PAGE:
In Erasmus's "A Dialogue on Early Rising", the late riser says "Truly, no sleep is sweeter than that after sunrise." In the course of the dialogue, the early riser thoroughly schools him in the importance of rising early, and the late riser promises to become philosopher rather than "philypno", that is a lover of wisdom rather than of sleep.
The sweetest daytime sleep I ever had was in the days of my earliest rising, one summer during college that I worked on a highway landscape crew. I rose at 4:30 to be at work at 6, left work at 2:30, cleaned up, and slept until 5:30 or 6 pm. On Saturdays I would wake up with a start at 4:30, turn over, and sleep gratefully a few more hours.
But in general daytime sleep has not suited me. I worked nights for three years, and never got used to it. The rest of the world, on its daytime schedule, wants to make its usual noises. Children play, pile drivers drive piles far away or nearby, lawn mowers and leaf blowers roar. One day some neighbors brought in a crew to remove the concrete in their driveway. I could not ignore the noise, though the jackhammer crew could: one young man was sleeping in a wheelbarrow and another on the sidewalk, while the middle-aged man ran the jackhammer.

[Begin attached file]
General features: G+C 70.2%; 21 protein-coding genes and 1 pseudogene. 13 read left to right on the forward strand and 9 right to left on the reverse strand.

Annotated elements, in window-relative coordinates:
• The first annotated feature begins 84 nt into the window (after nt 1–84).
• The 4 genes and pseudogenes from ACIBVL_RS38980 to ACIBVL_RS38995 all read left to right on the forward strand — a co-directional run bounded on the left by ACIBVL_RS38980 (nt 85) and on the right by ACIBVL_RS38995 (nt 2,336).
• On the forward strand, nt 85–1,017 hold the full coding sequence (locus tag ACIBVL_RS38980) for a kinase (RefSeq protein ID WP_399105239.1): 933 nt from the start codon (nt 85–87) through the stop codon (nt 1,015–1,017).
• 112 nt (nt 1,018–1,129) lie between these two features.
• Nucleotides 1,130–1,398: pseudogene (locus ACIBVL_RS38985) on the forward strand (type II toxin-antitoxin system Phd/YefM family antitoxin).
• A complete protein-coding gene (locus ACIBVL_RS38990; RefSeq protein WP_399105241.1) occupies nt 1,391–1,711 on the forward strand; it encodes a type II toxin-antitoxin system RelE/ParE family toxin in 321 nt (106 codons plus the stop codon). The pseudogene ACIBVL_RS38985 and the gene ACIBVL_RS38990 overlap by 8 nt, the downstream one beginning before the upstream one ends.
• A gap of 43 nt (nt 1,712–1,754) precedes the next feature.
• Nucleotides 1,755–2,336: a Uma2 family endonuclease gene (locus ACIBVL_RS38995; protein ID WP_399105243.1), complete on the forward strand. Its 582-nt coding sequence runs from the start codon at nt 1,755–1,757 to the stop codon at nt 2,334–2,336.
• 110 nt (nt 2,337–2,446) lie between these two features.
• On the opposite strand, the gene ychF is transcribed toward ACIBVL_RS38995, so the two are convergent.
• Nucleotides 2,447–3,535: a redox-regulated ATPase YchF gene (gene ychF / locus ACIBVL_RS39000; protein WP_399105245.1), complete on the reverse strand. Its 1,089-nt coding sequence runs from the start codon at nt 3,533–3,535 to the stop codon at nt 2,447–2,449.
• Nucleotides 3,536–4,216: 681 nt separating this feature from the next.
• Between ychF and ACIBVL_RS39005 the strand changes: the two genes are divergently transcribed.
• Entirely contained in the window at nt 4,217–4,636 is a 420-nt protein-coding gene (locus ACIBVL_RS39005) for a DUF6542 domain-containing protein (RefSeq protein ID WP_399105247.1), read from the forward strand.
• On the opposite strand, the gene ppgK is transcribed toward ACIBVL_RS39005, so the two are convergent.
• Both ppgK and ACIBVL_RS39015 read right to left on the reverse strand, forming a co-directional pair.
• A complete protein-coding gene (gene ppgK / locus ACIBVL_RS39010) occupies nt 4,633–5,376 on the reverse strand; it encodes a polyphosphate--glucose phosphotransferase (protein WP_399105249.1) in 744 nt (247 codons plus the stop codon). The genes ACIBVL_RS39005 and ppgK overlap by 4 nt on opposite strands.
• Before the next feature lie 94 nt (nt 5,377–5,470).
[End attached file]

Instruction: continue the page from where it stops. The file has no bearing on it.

There is also the matter of light. Beppe Servergnini writes that this is a problem here because Americans do not understand shutters. Maybe so; I have certainly overslept in a couple of European cities behind shutters. And I remember a couple of co-workers on the night shift discussing a useful trick with Venetian blinds: turn them so inside edge is higher. During the summer of the early work days, our family had a "ranch" house, one built with windows set high in the wall, and so easily made dark.
But really, I'd just as soon know when it is light out, and get up. I say this in late middle age, many years after fatherhood taught me to rise with the sun, and the toddler. Erasmus's late riser is said to be 17, an age at one which one generally is inclined to sleep later.